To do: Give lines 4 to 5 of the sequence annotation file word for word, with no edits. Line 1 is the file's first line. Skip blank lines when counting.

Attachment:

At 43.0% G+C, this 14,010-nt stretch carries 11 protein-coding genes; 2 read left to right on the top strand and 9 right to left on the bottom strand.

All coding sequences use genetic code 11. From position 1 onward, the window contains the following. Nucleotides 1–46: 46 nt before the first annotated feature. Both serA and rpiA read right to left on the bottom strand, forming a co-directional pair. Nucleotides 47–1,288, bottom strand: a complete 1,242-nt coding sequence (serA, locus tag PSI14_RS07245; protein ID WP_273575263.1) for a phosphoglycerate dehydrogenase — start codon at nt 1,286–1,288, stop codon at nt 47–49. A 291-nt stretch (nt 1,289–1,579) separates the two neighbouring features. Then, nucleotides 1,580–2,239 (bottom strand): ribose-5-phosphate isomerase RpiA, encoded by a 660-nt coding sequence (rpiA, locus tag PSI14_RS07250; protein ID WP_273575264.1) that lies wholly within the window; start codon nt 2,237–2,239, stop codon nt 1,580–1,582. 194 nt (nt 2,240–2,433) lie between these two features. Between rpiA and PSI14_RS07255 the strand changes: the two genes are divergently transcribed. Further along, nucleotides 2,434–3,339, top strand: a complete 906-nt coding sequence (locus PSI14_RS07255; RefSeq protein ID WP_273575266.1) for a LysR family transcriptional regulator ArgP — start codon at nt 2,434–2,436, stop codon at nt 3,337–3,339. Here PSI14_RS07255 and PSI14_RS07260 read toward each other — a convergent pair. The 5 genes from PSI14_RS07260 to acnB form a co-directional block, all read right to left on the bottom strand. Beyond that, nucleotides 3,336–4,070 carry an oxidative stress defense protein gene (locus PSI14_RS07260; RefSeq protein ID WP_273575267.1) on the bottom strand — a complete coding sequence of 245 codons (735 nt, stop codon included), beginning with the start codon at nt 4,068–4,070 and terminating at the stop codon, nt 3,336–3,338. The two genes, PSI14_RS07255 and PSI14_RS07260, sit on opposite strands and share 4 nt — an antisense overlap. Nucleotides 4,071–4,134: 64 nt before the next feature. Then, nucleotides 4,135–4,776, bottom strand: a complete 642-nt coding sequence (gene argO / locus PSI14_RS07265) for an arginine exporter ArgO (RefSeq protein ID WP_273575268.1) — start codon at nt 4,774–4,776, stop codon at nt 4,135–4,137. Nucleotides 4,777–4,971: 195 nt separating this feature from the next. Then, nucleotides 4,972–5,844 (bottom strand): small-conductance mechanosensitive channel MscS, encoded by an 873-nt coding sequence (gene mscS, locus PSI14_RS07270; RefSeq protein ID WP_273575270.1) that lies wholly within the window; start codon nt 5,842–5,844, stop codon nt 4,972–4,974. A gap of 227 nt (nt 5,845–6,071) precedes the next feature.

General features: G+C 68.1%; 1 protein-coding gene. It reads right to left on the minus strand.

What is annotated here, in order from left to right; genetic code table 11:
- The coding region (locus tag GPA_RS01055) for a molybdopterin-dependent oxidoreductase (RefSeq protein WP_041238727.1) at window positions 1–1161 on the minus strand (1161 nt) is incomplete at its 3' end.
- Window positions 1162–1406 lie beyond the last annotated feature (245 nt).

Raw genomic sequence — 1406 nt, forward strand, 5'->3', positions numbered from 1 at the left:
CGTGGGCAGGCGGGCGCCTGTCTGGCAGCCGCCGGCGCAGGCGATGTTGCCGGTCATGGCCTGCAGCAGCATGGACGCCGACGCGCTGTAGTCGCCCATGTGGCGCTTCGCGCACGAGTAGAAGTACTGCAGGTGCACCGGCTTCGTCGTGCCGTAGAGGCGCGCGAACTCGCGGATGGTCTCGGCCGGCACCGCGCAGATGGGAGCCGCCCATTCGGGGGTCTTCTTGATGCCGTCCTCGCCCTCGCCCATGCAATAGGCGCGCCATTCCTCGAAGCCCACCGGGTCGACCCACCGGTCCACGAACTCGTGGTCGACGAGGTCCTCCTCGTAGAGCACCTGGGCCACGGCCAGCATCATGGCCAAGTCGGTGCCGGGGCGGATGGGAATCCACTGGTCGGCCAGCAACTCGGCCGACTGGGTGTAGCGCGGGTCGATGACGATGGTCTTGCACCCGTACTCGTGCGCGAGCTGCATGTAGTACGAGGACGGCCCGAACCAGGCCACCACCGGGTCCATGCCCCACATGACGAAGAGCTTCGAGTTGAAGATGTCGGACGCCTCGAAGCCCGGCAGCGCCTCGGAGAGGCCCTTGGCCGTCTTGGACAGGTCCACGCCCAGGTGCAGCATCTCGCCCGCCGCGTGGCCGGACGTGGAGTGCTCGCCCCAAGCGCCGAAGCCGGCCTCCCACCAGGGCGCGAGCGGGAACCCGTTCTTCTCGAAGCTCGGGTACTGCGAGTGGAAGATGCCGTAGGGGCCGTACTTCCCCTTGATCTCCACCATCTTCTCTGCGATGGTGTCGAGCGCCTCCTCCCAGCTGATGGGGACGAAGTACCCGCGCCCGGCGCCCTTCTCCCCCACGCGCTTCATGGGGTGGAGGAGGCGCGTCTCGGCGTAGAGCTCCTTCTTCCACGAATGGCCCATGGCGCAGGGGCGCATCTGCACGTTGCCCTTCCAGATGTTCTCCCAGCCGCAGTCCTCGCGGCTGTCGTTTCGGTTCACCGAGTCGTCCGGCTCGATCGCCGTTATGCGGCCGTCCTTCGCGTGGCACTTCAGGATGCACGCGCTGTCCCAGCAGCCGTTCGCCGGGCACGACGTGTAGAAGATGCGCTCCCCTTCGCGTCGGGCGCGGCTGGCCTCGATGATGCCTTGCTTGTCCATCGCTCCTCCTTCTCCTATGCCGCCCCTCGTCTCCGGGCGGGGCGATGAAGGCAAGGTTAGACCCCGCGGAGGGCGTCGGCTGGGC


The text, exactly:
What is annotated here, in order from left to right; genetic code table 11:
- The coding region (locus tag GPA_RS01055) for a molybdopterin-dependent oxidoreductase (RefSeq protein WP_041238727.1) at window positions 1–1161 on the minus strand (1161 nt) is incomplete at its 3' end.